A man in London tries to help a counterespionage agent. But when the agent is killed and the man stands accused, he must go on the run to both save himself and also stop a spy ring which is trying to steal top secret information.
Marnie Edgar is a habitual liar and a thief who gets jobs as a secretary and after a few months robs the firms in question, usually of several thousand dollars. When she gets a job at Rutland's, she also catches the eye of the handsome owner, Mark Rutland. He prevents her from stealing and running off, as is her usual pattern, but also forces her to marry him. Their honeymoon is a disaster and she cannot stand to have a man touch her and on their return home, Mark has a private detective look into her past. When he has the details of what happened in her childhood to make her what she is, he arranges a confrontation with her mother realizing that reliving the terrible events that occurred in her childhood and bringing out those repressed memories is the only way to save her. Written by
Screenwriter Jay Presson Allen thought that the expensive car Mark drove and the fancy clothes worn by his father were ridiculous and out of place, but Alfred Hitchcock insisted that they were necessary to convey the proper feeling of Mark being part of an "American aristocracy" to the audience. See more »
When Marnie and Mr. Rutland are at the Atlantic City Race Courts, there are two drinks on the table. Then Mr. Rutland leaves his seat to place a bet. When he comes back, the drinks are still there, but in the next shot, immediately afterward, when they stand up and leave, the drinks have disappeared. See more »
Robbed! Cleaned out! $9,967! Precisely as I told you over the telephone. And that girl did it. Marion Holland. That's the girl. Marion Holland.
Can you describe her Mr. Strutt?
Certainly I can describe her: five-five, 110 pounds, size 8 dress, blue eyes, black wavy hair, even features, good teeth.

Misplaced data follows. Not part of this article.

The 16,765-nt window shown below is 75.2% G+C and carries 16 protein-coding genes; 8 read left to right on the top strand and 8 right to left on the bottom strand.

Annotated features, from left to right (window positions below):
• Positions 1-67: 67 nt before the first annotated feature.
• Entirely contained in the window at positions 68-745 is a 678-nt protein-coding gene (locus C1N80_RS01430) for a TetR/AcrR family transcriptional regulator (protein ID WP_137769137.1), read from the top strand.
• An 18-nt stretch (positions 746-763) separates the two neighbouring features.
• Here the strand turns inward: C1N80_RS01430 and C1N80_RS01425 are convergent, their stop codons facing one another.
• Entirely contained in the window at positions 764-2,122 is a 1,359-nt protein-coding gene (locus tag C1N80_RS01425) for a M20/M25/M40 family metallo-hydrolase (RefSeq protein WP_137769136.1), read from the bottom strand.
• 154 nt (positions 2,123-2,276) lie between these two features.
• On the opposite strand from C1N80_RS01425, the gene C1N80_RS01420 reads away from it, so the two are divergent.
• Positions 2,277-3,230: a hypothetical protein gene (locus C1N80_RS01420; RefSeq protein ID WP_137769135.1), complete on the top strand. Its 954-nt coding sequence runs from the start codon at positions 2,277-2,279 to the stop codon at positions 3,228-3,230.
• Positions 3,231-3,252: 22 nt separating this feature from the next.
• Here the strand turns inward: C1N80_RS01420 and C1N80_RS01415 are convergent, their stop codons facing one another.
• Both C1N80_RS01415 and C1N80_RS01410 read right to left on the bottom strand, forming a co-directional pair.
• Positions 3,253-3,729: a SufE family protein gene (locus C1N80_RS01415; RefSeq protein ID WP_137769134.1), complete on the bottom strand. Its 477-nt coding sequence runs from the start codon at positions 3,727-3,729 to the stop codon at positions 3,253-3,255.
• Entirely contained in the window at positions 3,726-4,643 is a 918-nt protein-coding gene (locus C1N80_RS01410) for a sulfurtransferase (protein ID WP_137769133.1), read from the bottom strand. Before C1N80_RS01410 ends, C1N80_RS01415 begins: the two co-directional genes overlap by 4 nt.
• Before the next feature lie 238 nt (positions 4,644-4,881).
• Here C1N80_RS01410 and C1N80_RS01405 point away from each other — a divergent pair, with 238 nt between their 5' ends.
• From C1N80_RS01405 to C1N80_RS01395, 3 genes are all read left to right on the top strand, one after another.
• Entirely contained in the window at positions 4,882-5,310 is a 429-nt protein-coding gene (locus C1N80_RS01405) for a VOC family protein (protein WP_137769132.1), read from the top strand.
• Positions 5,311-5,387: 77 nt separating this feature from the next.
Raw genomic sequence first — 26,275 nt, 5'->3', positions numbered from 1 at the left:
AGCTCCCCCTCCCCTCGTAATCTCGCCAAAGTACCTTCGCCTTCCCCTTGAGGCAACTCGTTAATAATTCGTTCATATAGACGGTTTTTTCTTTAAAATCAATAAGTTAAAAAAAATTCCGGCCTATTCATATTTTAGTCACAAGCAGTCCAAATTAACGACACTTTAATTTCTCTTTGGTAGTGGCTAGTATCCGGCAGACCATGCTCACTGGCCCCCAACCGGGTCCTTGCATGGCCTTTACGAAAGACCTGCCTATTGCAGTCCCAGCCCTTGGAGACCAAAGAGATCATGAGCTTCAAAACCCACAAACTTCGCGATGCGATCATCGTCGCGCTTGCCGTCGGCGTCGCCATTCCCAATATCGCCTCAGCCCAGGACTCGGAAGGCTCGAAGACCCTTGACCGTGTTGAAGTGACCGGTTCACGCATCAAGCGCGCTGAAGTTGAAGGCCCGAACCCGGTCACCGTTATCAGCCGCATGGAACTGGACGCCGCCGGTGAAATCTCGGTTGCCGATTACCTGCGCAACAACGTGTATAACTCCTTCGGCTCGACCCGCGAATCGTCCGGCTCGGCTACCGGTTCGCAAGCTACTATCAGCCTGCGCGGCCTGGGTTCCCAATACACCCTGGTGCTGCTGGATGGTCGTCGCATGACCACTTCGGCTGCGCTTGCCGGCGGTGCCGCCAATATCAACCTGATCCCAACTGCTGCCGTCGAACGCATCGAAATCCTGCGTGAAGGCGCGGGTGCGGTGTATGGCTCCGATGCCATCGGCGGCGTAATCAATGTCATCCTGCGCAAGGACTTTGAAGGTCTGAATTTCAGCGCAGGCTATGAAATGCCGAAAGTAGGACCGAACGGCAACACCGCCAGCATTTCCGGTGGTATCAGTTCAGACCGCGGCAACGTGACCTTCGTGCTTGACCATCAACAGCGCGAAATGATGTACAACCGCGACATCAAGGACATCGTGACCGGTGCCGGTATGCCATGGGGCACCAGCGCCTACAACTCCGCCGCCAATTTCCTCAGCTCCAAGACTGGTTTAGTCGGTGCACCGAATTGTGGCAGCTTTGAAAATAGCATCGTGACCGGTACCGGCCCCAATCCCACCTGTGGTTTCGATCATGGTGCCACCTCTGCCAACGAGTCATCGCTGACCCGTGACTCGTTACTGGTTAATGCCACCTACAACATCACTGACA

[detectives unable to restrain laughter]
Well what's so damn funny? There's been a grand larceny committed on these premises.
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A memorable mystery drama for the way in which Hitchcock squeezed and twisted suspense out of the simplest materials
The childhood roots of Marnie's problem were certainly the fulcrum of the plot; but they were also a vital strand in her character, the main force of her motivation
Marnie Edgar (Tippi Hedren) is a psychologically scarred gray-suited serial thief who would take a job in an office, win liking and trust by her good looks, manners and work; then steal the safe and move to another part of the country, changing her look, her name, and her identity
This what she does when she went to work for Mark Rutland (Sean Connery), a wealthy sadist businessman; but he replaced the stolen money, tracked her down, and blackmailed her with two alternatives: to go to jail or to marry him
Only, besides Marnie's traumas and aftermaths, she was cool, desperately detached, and couldn't find in herself any affection for any living thing except fondness for horses Sexually, she was extremely cold, and her marriage was not consummated... And she was continually afraid of thunderstorms and couldn't handle the red color
I don't want to spoil some of other brilliant little touches, but Marnie had always said she was an orphan, and Mark tracked down her icy mother (Louise Latham), and brought the two face to face There was a beautifully acted scene here when the two met up again and Bernice who even now could show no more affection to her daughter than Marnie could to her husband
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